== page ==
(I’m talking about the online game, not the malfunction in our water heater. That glitch has not changed since yesterday evening when I discovered it.)
I logged in to Glitch yesterday on a whim; I stopped paying attention to it about a year ago, when I had reached a point where I was mostly grinding (in the online game sense of ‘performing repetitive tasks for necessary rewards’), and although I understand some reasons for incorporating grinds in online games, that sort of activity was the antihesis of the reason I had been playing Glitch in the beginning (and the hyperantithesis of why I was a regular player of Glitch’s prehistoric grandparent, the Game Neverending).
So I logged in and was quite disoriented by what I saw. Even more eerie, though, was that within seconds of my login, Stoot Barfield (the nom de jeu of game designer Stewart Butterfield) popped up beside me and began gently clueing me in to the very very many changes that had been incorporated into the game since last I had visited. Honestly, I can’t recall even the changes I saw in the two hours or so I was logged in. I can say, though, that everything about the newer version struck me as a significant improvement, tending more to encourage whimsy, sharing, and good humour than grinding, cutthroat competition, trollery, and gaming the system.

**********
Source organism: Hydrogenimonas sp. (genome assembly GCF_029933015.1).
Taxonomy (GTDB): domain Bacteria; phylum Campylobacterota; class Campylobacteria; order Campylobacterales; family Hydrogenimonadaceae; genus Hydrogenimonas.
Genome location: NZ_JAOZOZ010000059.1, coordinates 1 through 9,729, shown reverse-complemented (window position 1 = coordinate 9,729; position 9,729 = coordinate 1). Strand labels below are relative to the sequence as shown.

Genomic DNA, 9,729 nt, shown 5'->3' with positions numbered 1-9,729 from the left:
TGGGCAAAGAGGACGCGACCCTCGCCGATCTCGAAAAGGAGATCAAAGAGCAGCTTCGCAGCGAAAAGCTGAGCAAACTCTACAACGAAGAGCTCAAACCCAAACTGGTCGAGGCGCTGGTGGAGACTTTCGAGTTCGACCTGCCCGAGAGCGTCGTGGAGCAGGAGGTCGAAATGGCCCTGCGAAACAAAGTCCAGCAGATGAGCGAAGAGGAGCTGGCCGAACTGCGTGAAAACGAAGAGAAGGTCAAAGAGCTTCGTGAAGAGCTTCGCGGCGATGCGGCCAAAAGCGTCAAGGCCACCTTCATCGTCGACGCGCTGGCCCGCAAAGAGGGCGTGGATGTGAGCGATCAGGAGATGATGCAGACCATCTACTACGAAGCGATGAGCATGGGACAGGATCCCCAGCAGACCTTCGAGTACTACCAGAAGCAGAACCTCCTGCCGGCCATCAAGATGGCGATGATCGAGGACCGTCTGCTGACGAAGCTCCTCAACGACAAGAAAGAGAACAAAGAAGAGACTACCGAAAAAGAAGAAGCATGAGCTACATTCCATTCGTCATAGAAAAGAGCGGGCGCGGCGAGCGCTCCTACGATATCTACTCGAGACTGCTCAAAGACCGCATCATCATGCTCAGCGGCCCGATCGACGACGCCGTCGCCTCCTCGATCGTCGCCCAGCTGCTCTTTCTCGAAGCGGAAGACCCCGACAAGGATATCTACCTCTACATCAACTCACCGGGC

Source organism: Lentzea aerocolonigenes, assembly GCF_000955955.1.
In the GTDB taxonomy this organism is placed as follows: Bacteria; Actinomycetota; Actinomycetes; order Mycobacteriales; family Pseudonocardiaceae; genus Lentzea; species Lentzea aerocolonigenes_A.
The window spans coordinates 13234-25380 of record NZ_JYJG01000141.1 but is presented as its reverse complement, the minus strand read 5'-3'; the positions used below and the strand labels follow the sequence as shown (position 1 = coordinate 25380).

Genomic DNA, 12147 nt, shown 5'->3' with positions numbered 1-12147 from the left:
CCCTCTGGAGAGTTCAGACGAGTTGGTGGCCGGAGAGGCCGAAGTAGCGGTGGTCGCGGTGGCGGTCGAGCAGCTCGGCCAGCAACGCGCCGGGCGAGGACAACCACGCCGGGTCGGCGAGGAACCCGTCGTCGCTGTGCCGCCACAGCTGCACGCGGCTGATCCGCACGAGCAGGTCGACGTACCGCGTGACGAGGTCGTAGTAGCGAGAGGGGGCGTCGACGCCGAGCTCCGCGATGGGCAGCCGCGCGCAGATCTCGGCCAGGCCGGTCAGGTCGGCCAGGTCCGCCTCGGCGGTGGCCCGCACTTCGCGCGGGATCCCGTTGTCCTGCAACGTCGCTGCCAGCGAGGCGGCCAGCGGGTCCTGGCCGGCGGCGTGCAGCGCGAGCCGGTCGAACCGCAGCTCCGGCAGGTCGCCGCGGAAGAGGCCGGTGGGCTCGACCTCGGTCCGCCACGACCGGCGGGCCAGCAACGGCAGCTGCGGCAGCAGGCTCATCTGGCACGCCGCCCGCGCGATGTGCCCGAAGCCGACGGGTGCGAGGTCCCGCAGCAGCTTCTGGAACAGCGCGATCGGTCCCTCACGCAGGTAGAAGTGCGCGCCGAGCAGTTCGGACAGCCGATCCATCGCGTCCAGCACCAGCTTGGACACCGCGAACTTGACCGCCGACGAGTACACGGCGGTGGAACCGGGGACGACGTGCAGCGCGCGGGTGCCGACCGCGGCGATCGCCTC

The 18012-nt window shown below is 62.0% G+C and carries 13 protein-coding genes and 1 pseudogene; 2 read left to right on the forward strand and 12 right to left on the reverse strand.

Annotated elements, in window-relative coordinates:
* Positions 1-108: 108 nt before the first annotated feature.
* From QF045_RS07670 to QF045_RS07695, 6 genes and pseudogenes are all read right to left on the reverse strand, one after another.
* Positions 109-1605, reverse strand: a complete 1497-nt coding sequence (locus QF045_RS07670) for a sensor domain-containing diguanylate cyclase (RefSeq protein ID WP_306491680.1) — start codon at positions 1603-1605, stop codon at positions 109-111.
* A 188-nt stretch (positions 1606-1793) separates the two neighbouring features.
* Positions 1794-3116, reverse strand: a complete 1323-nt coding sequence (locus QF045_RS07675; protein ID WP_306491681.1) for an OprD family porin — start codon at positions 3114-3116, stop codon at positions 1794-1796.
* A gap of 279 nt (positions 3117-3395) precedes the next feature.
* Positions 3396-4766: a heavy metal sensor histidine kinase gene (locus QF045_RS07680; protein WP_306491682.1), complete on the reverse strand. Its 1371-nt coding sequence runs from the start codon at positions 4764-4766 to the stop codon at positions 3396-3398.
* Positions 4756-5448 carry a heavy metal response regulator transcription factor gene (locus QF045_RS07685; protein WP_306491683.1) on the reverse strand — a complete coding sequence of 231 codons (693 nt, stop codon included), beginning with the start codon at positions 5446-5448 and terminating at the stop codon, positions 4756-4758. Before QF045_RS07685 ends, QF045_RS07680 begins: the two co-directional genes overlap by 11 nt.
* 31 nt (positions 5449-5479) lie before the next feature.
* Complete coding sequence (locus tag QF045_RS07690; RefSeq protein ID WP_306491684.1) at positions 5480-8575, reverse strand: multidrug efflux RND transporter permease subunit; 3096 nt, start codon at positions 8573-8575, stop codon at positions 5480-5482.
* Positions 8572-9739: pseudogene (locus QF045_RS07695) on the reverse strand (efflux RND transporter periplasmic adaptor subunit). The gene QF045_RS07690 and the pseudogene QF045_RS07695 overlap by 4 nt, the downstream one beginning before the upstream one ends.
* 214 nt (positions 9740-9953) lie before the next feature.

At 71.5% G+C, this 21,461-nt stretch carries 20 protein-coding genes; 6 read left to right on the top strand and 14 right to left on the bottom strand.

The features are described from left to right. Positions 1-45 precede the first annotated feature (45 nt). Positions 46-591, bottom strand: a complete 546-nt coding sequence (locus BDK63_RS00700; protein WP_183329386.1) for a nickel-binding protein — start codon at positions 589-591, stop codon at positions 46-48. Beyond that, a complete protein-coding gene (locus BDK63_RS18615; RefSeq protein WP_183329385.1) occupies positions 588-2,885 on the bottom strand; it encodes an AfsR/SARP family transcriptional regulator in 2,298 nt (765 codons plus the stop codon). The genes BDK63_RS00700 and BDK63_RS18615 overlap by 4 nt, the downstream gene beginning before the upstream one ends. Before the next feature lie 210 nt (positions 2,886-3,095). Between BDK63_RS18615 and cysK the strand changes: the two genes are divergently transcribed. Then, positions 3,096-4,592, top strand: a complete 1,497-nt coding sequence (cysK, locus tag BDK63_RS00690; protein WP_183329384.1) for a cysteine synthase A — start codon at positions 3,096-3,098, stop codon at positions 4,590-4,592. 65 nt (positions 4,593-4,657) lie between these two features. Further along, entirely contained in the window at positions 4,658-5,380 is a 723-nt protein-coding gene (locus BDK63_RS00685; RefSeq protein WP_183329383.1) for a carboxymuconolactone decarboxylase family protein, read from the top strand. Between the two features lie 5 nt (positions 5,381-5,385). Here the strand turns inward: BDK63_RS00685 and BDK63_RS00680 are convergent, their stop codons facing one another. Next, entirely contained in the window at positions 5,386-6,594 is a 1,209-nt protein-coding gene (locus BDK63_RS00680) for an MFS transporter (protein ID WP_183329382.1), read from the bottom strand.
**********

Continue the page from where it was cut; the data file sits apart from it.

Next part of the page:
I know many of my friends have dormant accounts with the Glitch beta — if you bothered to look in in the first place, you should probably check back after these revolutionary changes. It’s still in beta (or to be more precise, it’s back in beta after having crept out toward formal completion for a brief interval before the developers decided that they wanted to shuffle the deck once more before opening the doors. That was an intensely wise decision; if the rest of the game has matured as impressively as the dimensions I saw yesterday, Glitch has tons of potential. And if you didn’t get in on the beta earlier, ask around among the players you know. Players have a limited number of invitations they can share with their friends.